When Carlos Frick was young, one of his uncles introduced him to karate. It’s a passion he’s followed into adulthood. He regularly practices Aikido at a Kenosha dojo. Eventually his interest in the martial arts led him to Iaido, a form of Japanese swordsmanship.
“I was fascinated with the sword and how the sword was used in Iaido. The forms look elegant and beautiful, but also very intense in a way,” Frick said, “I was fascinated with that.”
Iaido is performed solo. Each kata, or series of moves, is done against an imaginary enemy. Most involve pulling the sword from the scabbard and making a single, quick strike with the blade.
“You are conscious of everything that is happening around you. You sense danger. You respond to the danger,” Frick said, “You try to do one cut, one kill. That is the whole point of Iaido.”
For safety, Iaido is performed with a dull sword, something Frick didn’t know at first.
“I have a sharp sword and I started using it when I started Iaido, and fortunately I still have my fingers,” Frick quipped.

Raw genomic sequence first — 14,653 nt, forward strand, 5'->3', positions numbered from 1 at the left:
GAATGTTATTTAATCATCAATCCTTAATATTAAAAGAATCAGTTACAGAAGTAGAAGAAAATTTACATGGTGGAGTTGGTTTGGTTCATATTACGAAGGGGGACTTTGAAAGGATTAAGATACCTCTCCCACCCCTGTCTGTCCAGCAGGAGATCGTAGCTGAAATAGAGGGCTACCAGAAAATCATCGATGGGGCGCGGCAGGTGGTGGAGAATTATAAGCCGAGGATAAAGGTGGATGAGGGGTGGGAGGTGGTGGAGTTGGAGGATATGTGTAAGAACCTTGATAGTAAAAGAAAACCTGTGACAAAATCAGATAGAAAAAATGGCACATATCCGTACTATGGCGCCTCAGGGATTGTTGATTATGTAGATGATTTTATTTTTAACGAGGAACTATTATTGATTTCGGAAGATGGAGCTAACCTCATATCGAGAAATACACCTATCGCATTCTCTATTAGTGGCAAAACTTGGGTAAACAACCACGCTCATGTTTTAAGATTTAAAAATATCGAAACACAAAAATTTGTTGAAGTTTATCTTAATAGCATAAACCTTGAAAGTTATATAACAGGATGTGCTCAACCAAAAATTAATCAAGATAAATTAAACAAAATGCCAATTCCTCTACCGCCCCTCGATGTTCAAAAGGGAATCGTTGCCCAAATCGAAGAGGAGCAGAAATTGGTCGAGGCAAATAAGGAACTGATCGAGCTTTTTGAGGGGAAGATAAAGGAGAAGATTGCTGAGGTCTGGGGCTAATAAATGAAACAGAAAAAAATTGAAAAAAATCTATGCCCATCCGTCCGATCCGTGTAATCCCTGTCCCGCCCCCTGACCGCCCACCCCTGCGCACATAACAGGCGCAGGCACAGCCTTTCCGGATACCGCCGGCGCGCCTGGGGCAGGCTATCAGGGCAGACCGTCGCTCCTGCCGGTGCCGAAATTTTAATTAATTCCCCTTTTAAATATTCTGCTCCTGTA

Still, a kata is performed carefully. Even though the movements are quick, they aren’t easy to master.
“No single movement is as simple as it looks. Every time you move, you try to move better than the time before,” Frick said, “For perfectionists, this could be a dream and a nightmare both at the same time, because you will never be perfect at it, but that’s the point.”
Frick says the point isn’t just learning how to skillfully wield a sword. It’s about sharpening focus and concentration.
“I call it meditation in motion. It’s about stopping everything that is happening and being able to concentrate,” Frick said.
In a busy, stressful world, Frick says practicing Iaido helps him slice through distractions and focus on whatever task is in front of him.
“It’s something that you can always translate to life,” Frick said, “How much of you are you putting in what you’re doing at every single moment?”